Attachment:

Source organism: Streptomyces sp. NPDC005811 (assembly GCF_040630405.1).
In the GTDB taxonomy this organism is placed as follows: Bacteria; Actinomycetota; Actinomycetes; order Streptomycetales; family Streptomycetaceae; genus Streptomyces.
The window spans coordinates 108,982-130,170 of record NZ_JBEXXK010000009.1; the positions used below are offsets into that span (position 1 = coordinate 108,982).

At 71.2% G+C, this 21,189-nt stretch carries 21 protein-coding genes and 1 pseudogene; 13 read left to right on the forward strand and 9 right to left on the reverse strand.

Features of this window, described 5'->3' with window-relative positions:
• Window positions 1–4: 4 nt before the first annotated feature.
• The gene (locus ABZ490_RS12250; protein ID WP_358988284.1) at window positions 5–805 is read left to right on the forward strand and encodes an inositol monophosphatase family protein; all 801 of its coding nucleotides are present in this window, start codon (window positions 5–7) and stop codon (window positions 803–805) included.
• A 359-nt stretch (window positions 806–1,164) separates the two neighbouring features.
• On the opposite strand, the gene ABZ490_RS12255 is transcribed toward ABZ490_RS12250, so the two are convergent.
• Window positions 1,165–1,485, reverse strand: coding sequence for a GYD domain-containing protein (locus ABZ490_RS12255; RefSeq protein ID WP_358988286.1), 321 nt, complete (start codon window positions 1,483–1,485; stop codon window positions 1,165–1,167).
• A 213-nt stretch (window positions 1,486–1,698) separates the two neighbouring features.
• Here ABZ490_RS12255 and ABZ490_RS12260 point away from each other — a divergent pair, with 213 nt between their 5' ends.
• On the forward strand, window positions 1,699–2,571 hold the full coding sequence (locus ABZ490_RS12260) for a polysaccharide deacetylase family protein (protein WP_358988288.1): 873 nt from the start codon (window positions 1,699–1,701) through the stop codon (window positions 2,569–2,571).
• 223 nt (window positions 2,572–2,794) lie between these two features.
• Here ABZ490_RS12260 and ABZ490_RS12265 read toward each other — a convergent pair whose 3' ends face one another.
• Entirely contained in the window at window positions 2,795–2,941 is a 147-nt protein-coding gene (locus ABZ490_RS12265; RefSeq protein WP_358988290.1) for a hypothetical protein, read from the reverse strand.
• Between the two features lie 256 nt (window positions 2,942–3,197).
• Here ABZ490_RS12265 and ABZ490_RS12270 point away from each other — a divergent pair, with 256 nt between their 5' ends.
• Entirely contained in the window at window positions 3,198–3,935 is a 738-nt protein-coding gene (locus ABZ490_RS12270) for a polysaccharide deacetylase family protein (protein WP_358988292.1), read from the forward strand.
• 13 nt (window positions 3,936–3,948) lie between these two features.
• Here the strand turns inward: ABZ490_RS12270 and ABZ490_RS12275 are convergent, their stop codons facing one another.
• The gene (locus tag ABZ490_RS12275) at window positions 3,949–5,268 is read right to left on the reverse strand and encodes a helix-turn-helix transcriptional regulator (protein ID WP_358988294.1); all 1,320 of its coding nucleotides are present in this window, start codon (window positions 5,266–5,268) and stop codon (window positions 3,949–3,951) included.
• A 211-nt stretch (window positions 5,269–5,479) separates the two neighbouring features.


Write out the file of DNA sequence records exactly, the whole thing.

Source organism: Streptomyces sp. NPDC005811 (assembly GCF_040630405.1).
In the GTDB taxonomy this organism is placed as follows: Bacteria; Actinomycetota; Actinomycetes; order Streptomycetales; family Streptomycetaceae; genus Streptomyces.
The window spans coordinates 108,982-130,170 of record NZ_JBEXXK010000009.1; the positions used below are offsets into that span (position 1 = coordinate 108,982).

At 71.2% G+C, this 21,189-nt stretch carries 21 protein-coding genes and 1 pseudogene; 13 read left to right on the forward strand and 9 right to left on the reverse strand.

Features of this window, described 5'->3' with window-relative positions:
• Window positions 1–4: 4 nt before the first annotated feature.
• The gene (locus ABZ490_RS12250; protein ID WP_358988284.1) at window positions 5–805 is read left to right on the forward strand and encodes an inositol monophosphatase family protein; all 801 of its coding nucleotides are present in this window, start codon (window positions 5–7) and stop codon (window positions 803–805) included.
• A 359-nt stretch (window positions 806–1,164) separates the two neighbouring features.
• On the opposite strand, the gene ABZ490_RS12255 is transcribed toward ABZ490_RS12250, so the two are convergent.
• Window positions 1,165–1,485, reverse strand: coding sequence for a GYD domain-containing protein (locus ABZ490_RS12255; RefSeq protein ID WP_358988286.1), 321 nt, complete (start codon window positions 1,483–1,485; stop codon window positions 1,165–1,167).
• A 213-nt stretch (window positions 1,486–1,698) separates the two neighbouring features.
• Here ABZ490_RS12255 and ABZ490_RS12260 point away from each other — a divergent pair, with 213 nt between their 5' ends.
• On the forward strand, window positions 1,699–2,571 hold the full coding sequence (locus ABZ490_RS12260) for a polysaccharide deacetylase family protein (protein WP_358988288.1): 873 nt from the start codon (window positions 1,699–1,701) through the stop codon (window positions 2,569–2,571).
• 223 nt (window positions 2,572–2,794) lie between these two features.
• Here ABZ490_RS12260 and ABZ490_RS12265 read toward each other — a convergent pair whose 3' ends face one another.
• Entirely contained in the window at window positions 2,795–2,941 is a 147-nt protein-coding gene (locus ABZ490_RS12265; RefSeq protein WP_358988290.1) for a hypothetical protein, read from the reverse strand.
• Between the two features lie 256 nt (window positions 2,942–3,197).
• Here ABZ490_RS12265 and ABZ490_RS12270 point away from each other — a divergent pair, with 256 nt between their 5' ends.
• Entirely contained in the window at window positions 3,198–3,935 is a 738-nt protein-coding gene (locus ABZ490_RS12270) for a polysaccharide deacetylase family protein (protein WP_358988292.1), read from the forward strand.
• 13 nt (window positions 3,936–3,948) lie between these two features.
• Here the strand turns inward: ABZ490_RS12270 and ABZ490_RS12275 are convergent, their stop codons facing one another.
• The gene (locus tag ABZ490_RS12275) at window positions 3,949–5,268 is read right to left on the reverse strand and encodes a helix-turn-helix transcriptional regulator (protein ID WP_358988294.1); all 1,320 of its coding nucleotides are present in this window, start codon (window positions 5,266–5,268) and stop codon (window positions 3,949–3,951) included.
• A 211-nt stretch (window positions 5,269–5,479) separates the two neighbouring features.